Nutter pushed the Council to end DROP, arguing the city cannot afford the perk, which is estimated to cost $100 million since 1999. However, the Council, which has seven members who are current or past DROP enrollees, chose to modify DROP in the spring.
The article states that the legislation would delay entry into DROP for non-uniformed workers and would lower the earned interest rate for future participants. The Council’s consultant predicted the changes would carry a one-time cost of $15 million to $20 million.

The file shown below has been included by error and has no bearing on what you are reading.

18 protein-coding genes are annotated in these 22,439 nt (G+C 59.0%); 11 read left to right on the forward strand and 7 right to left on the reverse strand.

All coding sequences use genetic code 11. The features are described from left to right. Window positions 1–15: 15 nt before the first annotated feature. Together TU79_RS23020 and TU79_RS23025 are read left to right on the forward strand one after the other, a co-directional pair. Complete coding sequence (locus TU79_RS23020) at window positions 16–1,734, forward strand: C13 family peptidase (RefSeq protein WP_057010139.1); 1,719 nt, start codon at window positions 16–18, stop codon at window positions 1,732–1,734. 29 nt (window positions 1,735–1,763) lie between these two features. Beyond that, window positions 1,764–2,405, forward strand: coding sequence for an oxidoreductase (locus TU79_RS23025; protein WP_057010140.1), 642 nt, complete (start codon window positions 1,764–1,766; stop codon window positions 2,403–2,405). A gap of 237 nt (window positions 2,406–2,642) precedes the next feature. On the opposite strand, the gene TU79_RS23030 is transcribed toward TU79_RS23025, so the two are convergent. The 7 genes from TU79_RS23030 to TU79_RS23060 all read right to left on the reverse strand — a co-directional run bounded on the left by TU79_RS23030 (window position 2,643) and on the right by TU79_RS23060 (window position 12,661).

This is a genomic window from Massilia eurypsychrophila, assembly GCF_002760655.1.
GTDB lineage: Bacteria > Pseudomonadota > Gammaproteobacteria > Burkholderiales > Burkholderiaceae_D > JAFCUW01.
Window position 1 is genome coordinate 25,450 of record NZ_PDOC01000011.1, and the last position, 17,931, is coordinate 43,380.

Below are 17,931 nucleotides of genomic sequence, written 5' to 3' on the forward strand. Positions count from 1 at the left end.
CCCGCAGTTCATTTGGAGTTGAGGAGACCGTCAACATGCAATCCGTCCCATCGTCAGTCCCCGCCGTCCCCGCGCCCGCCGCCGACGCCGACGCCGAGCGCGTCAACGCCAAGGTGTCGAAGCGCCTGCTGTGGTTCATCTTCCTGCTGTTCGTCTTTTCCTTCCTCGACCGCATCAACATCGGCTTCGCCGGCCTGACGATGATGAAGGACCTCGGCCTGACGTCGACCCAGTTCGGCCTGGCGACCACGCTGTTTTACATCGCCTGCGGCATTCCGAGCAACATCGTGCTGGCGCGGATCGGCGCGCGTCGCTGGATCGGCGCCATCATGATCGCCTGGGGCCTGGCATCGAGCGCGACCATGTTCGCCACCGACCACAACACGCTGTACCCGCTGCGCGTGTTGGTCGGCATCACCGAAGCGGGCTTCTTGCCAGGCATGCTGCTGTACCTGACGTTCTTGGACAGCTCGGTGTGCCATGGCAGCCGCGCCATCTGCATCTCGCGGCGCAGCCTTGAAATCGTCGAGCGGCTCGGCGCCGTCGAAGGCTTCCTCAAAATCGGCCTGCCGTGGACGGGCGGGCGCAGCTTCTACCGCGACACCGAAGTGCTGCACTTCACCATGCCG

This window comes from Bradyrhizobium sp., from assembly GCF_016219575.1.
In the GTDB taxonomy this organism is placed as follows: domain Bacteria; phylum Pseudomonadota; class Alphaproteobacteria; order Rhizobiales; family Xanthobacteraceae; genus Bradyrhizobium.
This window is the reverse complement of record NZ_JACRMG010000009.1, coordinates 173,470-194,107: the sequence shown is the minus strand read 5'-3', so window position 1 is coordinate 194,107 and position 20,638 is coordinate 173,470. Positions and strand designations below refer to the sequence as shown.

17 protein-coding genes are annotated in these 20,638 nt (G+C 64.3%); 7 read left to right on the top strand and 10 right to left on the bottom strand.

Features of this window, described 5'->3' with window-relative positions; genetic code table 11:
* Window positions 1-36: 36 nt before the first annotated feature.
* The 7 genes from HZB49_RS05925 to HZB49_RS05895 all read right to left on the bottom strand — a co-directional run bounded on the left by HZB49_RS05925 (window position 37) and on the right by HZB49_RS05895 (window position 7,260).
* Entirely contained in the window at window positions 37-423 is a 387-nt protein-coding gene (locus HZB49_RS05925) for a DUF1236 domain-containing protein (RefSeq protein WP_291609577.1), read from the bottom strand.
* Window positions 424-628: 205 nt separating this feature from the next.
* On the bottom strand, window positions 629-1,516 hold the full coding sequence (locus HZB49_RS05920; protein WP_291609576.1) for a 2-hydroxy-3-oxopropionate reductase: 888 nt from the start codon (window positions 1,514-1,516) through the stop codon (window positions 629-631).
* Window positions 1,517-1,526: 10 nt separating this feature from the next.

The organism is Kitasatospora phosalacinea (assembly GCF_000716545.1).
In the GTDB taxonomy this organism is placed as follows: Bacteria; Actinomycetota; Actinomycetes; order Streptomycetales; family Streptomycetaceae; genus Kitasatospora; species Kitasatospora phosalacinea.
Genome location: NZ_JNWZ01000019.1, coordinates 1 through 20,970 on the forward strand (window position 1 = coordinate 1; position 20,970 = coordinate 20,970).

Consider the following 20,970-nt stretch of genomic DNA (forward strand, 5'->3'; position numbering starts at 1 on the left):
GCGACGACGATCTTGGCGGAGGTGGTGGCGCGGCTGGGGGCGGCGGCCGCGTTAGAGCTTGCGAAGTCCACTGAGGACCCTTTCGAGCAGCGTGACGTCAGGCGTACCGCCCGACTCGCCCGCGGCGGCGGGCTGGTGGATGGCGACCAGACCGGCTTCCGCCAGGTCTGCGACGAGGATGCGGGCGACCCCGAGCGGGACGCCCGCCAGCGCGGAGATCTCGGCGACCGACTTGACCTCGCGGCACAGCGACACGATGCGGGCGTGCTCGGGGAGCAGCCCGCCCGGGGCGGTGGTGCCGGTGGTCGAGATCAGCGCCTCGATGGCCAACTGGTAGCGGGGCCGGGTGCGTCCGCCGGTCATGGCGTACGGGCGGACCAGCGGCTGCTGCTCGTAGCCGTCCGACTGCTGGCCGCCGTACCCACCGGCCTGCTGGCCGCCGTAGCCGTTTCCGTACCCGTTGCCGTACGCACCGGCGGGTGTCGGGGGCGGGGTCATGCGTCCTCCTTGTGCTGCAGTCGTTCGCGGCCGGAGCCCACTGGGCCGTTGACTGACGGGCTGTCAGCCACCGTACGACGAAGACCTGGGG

Nutter hopes to find more support for ending DROP in 2012, when the Council will have at least six new members.
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